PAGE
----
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  • David A. Case

Do Not Fret


“Cease from anger, and forsake wrath; do not fret—it only causes harm” (Ps. 37:8). Easily said. Not so easily done. How do I get past my feelings of anger and chewing on the things that make me angry?

The action words in this verse tell a story. Cease. Stop. If you allow anger to grow, it is virtually impossible to stop it. If it builds up, you will blow up. Stop it before it gets out of hand.

Forsake. Forsake implies that the use of anger has become a belief system. It is no longer an impulsive action, but the one who is wielding the anger believes that it makes a positive difference—perhaps he even believes that it is the only thing that will work in the situation.

Fret. Someone who frets is chewing on the anger on the inside, but not acting on it. He is meditating on what he would like to do or what he would like to see happen to the one he is fretting over. Often, there is fear motivating the person to stay at a place of being passive.

Verse 9 gives the answer: “For evildoers shall be cut off; but those who wait on the Lord, they shall inherit the earth.” Don’t fret. Don’t meditate on would have, could have, or should have. Meditate on what is!

God is righteous. It may seem like the evildoer is getting away with things, but that is only an illusion. Do you believe that God is a righteous judge and that He will make all things right? That is a belief system. Or anger is a belief system.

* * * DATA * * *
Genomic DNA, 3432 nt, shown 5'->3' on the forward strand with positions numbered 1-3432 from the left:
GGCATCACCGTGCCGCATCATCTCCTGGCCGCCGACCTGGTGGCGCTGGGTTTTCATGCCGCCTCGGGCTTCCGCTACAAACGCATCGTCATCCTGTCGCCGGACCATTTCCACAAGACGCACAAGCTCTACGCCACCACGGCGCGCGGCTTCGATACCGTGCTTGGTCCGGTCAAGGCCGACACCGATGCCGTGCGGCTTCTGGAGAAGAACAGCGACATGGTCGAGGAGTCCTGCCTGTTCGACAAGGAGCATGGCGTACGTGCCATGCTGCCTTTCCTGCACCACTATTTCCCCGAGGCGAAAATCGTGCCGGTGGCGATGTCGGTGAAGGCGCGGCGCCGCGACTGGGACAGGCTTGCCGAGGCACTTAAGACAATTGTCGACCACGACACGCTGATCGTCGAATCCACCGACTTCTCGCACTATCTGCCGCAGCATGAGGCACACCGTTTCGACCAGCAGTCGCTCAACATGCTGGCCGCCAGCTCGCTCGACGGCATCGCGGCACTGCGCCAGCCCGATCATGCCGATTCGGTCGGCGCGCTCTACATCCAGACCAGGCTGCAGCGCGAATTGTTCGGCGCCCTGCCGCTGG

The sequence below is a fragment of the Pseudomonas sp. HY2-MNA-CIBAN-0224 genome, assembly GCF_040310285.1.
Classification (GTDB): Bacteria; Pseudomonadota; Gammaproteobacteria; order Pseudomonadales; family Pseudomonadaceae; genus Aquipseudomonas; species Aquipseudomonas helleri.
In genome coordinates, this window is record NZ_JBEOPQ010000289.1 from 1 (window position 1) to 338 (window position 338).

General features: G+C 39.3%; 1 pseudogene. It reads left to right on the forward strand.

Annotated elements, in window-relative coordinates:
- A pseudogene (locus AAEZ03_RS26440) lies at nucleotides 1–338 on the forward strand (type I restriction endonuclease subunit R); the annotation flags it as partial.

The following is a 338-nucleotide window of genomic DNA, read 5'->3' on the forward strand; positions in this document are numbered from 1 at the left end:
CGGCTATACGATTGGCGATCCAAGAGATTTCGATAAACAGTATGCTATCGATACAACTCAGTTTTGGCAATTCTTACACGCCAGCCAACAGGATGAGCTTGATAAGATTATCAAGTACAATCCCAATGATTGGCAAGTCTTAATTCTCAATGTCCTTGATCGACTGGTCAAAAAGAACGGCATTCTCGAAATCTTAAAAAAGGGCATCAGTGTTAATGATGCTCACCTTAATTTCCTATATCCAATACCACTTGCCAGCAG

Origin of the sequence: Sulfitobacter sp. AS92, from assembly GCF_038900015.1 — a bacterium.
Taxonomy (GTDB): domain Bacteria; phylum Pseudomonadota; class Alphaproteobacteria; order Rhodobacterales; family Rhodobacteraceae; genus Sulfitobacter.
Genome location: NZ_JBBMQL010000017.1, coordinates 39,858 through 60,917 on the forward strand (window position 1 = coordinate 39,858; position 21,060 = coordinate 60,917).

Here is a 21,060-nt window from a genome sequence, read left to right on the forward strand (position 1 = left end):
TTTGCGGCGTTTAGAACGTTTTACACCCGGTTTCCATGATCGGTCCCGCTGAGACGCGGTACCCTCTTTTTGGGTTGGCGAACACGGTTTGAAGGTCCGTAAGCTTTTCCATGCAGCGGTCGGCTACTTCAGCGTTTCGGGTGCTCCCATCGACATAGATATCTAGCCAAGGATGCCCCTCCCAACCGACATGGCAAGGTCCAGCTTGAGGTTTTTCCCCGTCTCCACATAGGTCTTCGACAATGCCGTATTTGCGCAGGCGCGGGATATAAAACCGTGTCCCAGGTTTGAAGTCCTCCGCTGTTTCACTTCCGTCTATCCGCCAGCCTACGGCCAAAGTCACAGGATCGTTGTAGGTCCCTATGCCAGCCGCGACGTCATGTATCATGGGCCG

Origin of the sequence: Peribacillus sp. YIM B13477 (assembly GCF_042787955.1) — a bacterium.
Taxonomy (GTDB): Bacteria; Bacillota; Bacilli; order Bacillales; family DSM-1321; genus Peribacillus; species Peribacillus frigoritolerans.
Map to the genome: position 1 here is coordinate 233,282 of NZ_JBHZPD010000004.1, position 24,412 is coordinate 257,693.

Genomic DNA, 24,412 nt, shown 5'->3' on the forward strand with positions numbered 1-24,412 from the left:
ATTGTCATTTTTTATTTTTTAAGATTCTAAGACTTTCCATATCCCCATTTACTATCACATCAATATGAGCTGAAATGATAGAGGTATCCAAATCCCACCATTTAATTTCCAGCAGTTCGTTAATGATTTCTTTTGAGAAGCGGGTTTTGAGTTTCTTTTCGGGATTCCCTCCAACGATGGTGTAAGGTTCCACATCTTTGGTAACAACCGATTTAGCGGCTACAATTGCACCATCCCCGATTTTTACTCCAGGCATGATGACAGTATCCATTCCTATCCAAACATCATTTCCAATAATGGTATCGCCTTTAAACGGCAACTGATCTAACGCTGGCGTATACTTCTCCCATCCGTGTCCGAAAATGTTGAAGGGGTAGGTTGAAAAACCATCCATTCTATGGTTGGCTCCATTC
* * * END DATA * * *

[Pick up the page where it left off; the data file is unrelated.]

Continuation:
Anger is closely tied to a desire to exercise power. In Psalm 37:8, the three verbs clearly show a person wanting to exercise force over another person. We tend to believe in our anger as being more effective than waiting on the intervention of God.

Waiting. A word anger does not like. Those struggling with anger want to see an exercise of power NOW. The solution? Meditate on truth. The truth that God is the great judge and that the prospering of the wicked is for a mere moment compared with eternity.

Instead of speaking, acting, or meditating on anger, the person generally needs to speak out loud to self. Stopping the anger happens when we speak truth to ourselves and to the enemy. Say things like: “My job is to wait. God’s job is to judge! Devil, you are a liar. The wicked will not prosper for long. He will not get by with what he is doing. I will be blessed by waiting on God and depending on Him.”

Do you believe in the power of your anger … or in the power of God? Are you meditating on how to carry out your anger … or meditating on what God says about the wicked and their outcomes?

Meditate on God’s Word and His character. Believe in His power. Speak to yourself and the enemy. If you do, you can defeat the tendency toward anger, even to the point where you stop fretting. As the verse indicates, “Why should you harm yourself?”


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